Dutch prosecutor requests politician's acquittal for Anti-Islamic statements

[JURIST] The Dutch Public Prosecution Service (OM) [official website, in Dutch] on Friday concluded its case [prosecution materials, in Dutch] against right-wing politician Geert Wilders [personal website; JURIST news archive] by asking for Wilders' acquittal on all charges [materials, PDF]. The prosecutors' request is based on a determination that the politician's statements were directed at Islam and not Muslims themselves, and that they were within the realm of public debate as commentary on matters such as immigration. Additionally, prosecutors noted that the available evidence is insufficient to demonstrate that Wilders intended to incite violence or create divisiveness amongst the Dutch population. Wilders, whose trial began earlier this month [AP report] before the Amsterdam District Court, frequently calls Islam "fascist," has compared the Quran to Adolf Hitler's Mein Kampf and advocates barring Muslims from immigrating to the Netherlands. The defense is scheduled to begin presenting its case [AP report] next week, and a verdict is expected next month. Wilders faces up to one year imprisonment or fines if convicted.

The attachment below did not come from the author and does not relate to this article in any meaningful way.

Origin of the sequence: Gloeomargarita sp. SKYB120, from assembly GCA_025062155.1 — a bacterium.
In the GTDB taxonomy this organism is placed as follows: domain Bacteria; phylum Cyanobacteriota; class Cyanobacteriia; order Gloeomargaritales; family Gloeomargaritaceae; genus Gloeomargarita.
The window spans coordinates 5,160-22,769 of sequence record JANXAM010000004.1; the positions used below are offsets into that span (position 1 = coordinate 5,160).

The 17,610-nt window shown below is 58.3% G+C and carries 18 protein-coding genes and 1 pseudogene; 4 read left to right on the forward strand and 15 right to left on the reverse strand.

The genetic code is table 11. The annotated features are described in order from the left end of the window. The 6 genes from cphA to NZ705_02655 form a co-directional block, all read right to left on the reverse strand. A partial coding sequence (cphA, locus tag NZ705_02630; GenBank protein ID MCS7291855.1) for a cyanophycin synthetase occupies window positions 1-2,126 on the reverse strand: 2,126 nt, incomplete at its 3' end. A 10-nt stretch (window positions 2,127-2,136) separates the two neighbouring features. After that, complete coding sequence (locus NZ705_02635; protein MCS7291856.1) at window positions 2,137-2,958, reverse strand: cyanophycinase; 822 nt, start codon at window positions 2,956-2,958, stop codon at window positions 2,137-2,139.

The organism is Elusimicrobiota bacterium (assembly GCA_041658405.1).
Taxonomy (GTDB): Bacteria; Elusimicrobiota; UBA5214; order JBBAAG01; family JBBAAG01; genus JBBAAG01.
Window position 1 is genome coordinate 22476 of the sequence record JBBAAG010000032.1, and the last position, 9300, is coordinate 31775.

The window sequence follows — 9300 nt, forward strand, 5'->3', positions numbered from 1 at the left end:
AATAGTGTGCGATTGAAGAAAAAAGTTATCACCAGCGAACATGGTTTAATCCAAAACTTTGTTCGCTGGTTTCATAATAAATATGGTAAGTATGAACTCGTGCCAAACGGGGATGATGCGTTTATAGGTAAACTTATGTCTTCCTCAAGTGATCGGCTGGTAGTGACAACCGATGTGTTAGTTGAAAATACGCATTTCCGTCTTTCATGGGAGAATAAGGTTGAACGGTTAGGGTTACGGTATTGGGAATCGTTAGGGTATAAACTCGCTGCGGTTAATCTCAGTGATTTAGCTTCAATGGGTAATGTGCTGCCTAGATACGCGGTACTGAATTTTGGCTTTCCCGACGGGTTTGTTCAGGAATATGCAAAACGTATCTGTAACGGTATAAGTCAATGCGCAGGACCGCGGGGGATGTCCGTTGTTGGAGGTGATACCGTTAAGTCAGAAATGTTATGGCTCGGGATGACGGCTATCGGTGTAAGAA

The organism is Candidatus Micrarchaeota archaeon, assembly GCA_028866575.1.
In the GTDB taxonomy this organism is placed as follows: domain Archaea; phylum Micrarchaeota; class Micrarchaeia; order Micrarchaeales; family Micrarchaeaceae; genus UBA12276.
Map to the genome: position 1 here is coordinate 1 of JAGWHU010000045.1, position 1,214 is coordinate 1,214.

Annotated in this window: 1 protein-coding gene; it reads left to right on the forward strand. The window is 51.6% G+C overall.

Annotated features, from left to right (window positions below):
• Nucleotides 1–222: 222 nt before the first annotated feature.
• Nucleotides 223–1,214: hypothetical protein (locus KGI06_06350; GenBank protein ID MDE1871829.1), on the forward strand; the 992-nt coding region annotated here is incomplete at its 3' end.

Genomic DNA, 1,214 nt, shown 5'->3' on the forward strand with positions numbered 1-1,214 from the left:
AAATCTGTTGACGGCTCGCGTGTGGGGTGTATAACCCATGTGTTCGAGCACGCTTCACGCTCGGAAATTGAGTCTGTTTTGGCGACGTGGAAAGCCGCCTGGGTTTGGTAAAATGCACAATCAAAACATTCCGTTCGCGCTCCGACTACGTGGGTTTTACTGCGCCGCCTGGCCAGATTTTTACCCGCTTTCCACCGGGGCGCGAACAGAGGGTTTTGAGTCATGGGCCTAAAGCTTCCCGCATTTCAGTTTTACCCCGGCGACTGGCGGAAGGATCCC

Wilders' trial was suspended [JURIST report] earlier this month after a lawyer representing him accused one of the judges of bias. Days prior, Wilders announced [JURIST report] that the Dutch government will attempt to ban the burqa [JURIST news archive] and other full Islamic veils to secure the support of Wilders' Freedom Party [party website, in Dutch] in forming a coalition government. An Amsterdam trial court ruled in February that it had jurisdiction to try Wilders for anti-Islamic statements, rejecting [JURIST report] Wilders' claim that, as a member of parliament, he should be tried by the Supreme Court. That court found that his alleged crime was committed outside his capacity as an MP. Last year, the OM announced that they would prosecute Wilders following a January 2009 court order [press releases, in Dutch] by the Amsterdam Court of Appeals. Much of the controversy stems from Wilders' 15-minute film, Fitna, which shows images of the Quran alongside images of violence and says democratic values are threatened by the increasing number of Muslins in Europe.

 

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